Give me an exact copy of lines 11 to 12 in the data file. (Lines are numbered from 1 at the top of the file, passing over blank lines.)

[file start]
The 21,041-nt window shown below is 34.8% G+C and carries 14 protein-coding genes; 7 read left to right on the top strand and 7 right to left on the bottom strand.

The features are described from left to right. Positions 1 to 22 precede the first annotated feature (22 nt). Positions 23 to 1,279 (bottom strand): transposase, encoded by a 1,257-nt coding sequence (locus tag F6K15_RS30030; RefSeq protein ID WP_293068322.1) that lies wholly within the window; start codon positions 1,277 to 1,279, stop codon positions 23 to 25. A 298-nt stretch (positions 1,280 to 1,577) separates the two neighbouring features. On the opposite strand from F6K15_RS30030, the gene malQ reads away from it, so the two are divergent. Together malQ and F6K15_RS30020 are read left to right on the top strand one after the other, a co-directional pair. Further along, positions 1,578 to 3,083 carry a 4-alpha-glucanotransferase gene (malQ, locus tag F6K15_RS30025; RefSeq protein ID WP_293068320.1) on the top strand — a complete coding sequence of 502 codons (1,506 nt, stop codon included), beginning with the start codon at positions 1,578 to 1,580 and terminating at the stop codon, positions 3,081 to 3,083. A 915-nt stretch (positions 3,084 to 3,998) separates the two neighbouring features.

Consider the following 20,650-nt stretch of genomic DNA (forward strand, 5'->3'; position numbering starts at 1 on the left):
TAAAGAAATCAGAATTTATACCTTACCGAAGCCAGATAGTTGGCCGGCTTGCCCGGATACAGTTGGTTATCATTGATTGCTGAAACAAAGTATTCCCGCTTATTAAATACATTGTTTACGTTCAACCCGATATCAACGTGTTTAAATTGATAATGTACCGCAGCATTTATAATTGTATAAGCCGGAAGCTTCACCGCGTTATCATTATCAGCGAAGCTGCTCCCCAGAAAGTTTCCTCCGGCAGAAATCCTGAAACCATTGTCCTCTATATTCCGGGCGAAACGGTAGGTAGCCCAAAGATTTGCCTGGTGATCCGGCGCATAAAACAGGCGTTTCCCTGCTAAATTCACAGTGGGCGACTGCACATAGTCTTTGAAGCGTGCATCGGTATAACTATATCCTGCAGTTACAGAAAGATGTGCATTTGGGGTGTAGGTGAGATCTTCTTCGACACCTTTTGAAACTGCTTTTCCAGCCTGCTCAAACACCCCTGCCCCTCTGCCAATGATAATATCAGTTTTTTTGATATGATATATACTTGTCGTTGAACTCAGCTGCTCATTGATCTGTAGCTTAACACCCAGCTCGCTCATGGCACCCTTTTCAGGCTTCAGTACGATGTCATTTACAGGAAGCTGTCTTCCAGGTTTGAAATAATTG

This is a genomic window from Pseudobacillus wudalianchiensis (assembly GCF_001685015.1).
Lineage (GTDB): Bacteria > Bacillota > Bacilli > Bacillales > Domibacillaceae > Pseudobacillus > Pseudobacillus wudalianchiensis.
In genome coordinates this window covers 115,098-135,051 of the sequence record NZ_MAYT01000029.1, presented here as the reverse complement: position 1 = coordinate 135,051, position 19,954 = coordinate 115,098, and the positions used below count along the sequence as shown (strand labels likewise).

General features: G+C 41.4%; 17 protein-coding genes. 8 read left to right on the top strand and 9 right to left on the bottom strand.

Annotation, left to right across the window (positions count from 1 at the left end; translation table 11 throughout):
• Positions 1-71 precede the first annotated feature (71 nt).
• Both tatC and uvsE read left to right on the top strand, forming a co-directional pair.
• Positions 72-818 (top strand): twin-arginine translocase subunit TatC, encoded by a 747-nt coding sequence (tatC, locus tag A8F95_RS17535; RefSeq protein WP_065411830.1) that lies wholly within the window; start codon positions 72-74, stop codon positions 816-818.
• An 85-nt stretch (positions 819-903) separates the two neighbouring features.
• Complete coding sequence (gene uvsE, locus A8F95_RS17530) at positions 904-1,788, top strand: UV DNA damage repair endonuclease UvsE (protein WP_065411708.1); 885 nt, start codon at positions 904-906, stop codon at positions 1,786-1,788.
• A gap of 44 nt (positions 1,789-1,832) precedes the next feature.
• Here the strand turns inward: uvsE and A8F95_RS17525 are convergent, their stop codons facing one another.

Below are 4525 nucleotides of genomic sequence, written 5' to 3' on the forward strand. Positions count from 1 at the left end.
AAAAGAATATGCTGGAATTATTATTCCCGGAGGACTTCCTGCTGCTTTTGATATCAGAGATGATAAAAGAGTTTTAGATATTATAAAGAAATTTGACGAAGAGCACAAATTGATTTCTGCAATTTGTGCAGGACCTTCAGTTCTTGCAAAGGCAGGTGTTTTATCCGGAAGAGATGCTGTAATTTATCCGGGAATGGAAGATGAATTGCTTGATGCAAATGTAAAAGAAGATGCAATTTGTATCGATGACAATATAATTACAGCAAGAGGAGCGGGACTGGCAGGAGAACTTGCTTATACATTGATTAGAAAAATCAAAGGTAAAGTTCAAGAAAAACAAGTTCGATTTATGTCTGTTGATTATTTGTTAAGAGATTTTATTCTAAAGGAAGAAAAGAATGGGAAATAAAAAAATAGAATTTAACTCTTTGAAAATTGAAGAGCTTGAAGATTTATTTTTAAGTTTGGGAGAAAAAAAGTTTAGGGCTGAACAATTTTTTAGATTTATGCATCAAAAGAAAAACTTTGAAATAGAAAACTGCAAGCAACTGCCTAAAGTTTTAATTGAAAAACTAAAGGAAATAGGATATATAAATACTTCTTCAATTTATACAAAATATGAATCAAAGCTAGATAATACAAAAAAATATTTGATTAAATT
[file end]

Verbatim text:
• Both tatC and uvsE read left to right on the top strand, forming a co-directional pair.
• Positions 72-818 (top strand): twin-arginine translocase subunit TatC, encoded by a 747-nt coding sequence (tatC, locus tag A8F95_RS17535; RefSeq protein WP_065411830.1) that lies wholly within the window; start codon positions 72-74, stop codon positions 816-818.